As JCI Osaka makes strides toward accessing the resources of female employees and entrepreneurs, this is only one example of a shift in attitudes toward uncovering, rather than overlooking, valuable assets. Globally, it will take a broader and faster moving application of this type of thinking to have an impact on the wicked challenges that face us today if we hope to achieve goals of equitable and sustainable practices in our cultural, economic and physical environments.

[1] http://cdn.static-economist.com/sites/default/files/imagecache/original-size/images/print-edition/20140531_ASC071.png

Baptist Town featured in HUD magazine

We are excited to be featured in PD&R Edge, the online magazine of HUD (the US Department of Housing and Urban Development). An excerpt is below or read the full article.

“The cottages are part of the Baptist Town neighborhood revitalization project, which includes new parks, streetscape improvements, job training, and a community center… According to Emily Roush-Elliott, an architectural fellow…, the built environment often reinforces social and economic inequity instead of helping residents. One of the goals of the Baptist Town Cottages is to reverse some of that inequity by providing desperately needed affordable housing and helping residents build financial equity through homeownership…The installation and finishing of the cottages were seen as a ‘joint investment in both the built environment and human capacity,’ says Roush-Elliott, and were used to enhance the job readiness of some Baptist Town residents [who] received on-the-job training in carpentry and other building trades as they helped complete the cottages.”

‘tour de farce’ is for real

In 2013, eight Enterprise Rose Architectural Fellows received $5,000 grants through a partnership between Enterprise Community Partners and the Fetzer Institute. While creative placemaking is becoming increasingly common, these grants added the important, if not imperative, lens of love and forgiveness to each project.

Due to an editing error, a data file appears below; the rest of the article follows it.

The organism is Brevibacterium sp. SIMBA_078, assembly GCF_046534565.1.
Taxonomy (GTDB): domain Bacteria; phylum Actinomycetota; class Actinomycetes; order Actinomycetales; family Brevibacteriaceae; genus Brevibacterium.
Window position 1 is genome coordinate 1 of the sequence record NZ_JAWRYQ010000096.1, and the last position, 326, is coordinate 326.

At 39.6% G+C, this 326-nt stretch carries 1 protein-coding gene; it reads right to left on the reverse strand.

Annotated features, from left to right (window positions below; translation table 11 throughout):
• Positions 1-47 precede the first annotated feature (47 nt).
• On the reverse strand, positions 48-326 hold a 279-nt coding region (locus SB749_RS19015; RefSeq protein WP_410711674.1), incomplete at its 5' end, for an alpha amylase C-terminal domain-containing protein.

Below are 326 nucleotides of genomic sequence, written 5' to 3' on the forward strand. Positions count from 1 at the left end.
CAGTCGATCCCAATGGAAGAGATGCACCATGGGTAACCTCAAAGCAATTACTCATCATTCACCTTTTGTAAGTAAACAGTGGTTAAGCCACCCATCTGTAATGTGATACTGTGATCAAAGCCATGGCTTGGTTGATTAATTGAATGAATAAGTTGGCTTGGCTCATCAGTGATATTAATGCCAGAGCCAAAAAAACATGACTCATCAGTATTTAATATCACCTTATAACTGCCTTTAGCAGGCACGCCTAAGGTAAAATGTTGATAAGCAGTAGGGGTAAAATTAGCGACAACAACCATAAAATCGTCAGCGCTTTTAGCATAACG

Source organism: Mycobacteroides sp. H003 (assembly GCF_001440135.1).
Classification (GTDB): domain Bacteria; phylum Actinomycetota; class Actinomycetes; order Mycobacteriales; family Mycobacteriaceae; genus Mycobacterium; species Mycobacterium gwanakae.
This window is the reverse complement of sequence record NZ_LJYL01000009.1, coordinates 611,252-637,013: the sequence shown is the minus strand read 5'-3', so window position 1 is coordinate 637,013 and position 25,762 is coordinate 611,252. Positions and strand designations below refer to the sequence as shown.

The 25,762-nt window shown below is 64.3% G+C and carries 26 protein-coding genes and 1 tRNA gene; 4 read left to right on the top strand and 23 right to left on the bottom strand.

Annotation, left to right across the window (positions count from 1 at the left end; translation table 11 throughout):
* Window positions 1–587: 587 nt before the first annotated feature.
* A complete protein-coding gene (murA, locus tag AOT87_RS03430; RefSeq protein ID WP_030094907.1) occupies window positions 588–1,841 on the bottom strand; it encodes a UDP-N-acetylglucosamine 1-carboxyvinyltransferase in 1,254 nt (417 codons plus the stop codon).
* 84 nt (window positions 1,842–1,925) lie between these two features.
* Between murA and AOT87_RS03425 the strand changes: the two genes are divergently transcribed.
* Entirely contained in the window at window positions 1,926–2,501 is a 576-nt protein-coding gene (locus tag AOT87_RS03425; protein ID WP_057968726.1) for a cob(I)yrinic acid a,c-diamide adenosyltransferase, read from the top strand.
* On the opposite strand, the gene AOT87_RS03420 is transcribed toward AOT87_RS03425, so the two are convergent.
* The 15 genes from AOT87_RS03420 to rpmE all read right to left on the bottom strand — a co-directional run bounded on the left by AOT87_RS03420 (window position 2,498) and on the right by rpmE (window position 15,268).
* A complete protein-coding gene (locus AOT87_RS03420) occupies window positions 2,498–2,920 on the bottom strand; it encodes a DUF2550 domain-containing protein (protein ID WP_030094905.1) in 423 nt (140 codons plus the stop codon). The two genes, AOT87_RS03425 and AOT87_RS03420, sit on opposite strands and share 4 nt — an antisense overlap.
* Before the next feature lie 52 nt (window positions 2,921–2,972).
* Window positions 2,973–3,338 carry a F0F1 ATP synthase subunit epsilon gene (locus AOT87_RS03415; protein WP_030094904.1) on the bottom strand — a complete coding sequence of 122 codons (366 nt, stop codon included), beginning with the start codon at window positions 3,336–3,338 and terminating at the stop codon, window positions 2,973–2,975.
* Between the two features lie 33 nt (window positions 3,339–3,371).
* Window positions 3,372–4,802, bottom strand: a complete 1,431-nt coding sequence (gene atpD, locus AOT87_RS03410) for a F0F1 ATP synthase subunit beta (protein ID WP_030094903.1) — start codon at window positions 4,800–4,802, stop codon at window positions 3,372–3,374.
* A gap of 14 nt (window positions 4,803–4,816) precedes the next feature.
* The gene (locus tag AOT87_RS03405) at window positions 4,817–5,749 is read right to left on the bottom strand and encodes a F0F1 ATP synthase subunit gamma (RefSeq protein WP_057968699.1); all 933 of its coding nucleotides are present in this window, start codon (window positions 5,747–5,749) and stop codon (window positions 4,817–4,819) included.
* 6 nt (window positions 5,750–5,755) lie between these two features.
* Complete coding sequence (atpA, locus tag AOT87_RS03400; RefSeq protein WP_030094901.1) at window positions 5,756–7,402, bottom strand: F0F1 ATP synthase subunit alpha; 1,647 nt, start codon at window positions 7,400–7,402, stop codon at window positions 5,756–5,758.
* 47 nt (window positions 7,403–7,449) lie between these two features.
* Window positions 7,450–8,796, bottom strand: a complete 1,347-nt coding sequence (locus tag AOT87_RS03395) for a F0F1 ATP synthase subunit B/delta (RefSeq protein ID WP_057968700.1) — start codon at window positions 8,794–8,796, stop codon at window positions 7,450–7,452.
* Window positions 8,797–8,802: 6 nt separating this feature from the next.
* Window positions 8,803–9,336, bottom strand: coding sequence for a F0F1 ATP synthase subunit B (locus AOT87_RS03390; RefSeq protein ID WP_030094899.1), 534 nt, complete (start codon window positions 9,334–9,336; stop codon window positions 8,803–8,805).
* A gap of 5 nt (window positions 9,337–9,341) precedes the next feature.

Last week, these small projects were featured (with a focus on Yakima’s ‘Tour de Farce’) in an article published by Next City. In particular, the grant recipients cited the freedom that these small grants gave to allow a truly local response and to take risks while working to catalyze larger efforts. Read about how we used the grant here in Greenwood for GOOD@ Community Day, and keep an eye out for a book that will soon come out with “recipes” for how to conduct love and forgiveness based placemaking in your own community.

Hirabayashi Place 07-08-14

Photo credit: Joann Ware

happy places

Last month I wrote a blog post for Enterprise linking the inspiration I have gained from Lina Bo Bardi’s work, particularly SESC Pompeia, with the aspirations our team has for the Baptist Town Community Center.  I reference a quote of hers that I read in Rowan Moore’s Why We Build about when she first visited the site:

“’I thought: it has to continue like this, with so much happiness. I returned many times, Saturdays and Sundays, until I really got it – understood those happy things people were doing.’”

As we celebrated the opening of the Baptist Town Community Center, I was reminded of the lessons I learned from SESC. Here, we similarly (albeit within a shorter time frame and smaller budget) worked with the bones of an existing building. We set up shop within the Baptist Town neighborhood and attempted to make small and useful additions to a place that is already vibrant with life and energy.

After one month of operations, I’m not ready to write any grant reports about “measurable impacts” or “long-term outcomes”, but the number of people who are participating and enjoying the center is really promising. In June we had Zumba classes, community movie nights, and offered job application assistance. Yolande’s art classes were a huge success, sometimes drawing more than twenty-five people. To me, this is the goal of social impact architecture; to make a space like the Baptist Town Community Center a happy place.